15610 views| 71 comments
Copyright © 2000 Sarah Phillips CraftyBaking.com All rights reserved.
Sponge Cake (not to be confused with a Butter Sponge Cake or Genoise) is sometimes used to refer to the whole category of foam or unshortened cakes, and is also a type of cake in itself. A Sponge cake is wonderfully versatile, and can be found with a multitude of recipes. It varies by two types: American and European, but the distinction between the two has been blurred. The texture and flavor of sponge cakes is so delightful and subtly flavorful that they are usually eaten without or without adornment. Because these cakes are based on precious and delicate air bubbles, these batters require precise techniques when making, special pan preparation, and must be placed in a well-preheated oven right away, so none of the air cells are broken down.
Two Types of Sponge Cakes: American and European, but they are found the world over
AMERICAN SPONGE CAKE
The American Sponge cake ingredients are typically sugar and flour, being cake flour, not self-rising, yielding a fine textured recipe. Because cake flour is usually bleached white, the cake easily takes on the color of the egg yolks or other add-ins. Superfine sugar, rather than regular table sugar is preferred, because it dissolves faster, yielding a finer texture. (It can be easily made by placing granulated sugar in a food processor for a few seconds, but the process will scratch your work bowl).
Typical of some sponge cakes, the American version has no or little melted butter and has more eggs than other sponge cake types. The yolks and whites are often beaten separately; the beaten whites holding more air than beaten yolks, providing a boost of air to the cake's leavening, resulting in a spongy texture. Sometimes heated milk is added to the recipe and it is called a "hot milk sponge recipe." We use this type of sponge cake when making our Boston Cream Pie recipe.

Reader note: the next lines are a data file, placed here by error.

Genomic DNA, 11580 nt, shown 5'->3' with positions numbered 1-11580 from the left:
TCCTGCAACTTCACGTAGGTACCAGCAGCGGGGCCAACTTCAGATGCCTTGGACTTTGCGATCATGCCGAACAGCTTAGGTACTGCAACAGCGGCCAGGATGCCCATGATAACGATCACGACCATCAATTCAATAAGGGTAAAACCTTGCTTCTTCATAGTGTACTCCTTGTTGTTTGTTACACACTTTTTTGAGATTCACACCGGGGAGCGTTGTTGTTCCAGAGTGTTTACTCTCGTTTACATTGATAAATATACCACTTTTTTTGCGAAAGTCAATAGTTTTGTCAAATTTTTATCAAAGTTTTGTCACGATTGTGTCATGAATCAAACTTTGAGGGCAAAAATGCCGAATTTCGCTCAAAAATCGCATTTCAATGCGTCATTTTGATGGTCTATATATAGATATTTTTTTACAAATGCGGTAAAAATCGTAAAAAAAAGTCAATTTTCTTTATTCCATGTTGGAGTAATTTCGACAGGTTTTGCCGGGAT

EUROPEAN SPONGE CAKES
Among the more popular Sponge cake types are the European styled Italian Genoise and French Biscuit (Dacquoise, Roulades, etc), which more often than not are moistened with syrups because of their tendency to be naturally drier than American butter cakes. The right amount of syrup - usually brushed on lightly - helps result in soft and tender crumb; too little can render the cakes dry or tasteless, while too much produces soggy. Hardcore European versions have liqueur as part of their syrupy additives, resulting in notably enhanced flavors. In both the Genoise and Biscuit, cornstarch replaces some of the flour, causing the cake to be tighter. Superfine sugar is recommended because is dissolves faster than regular granulated.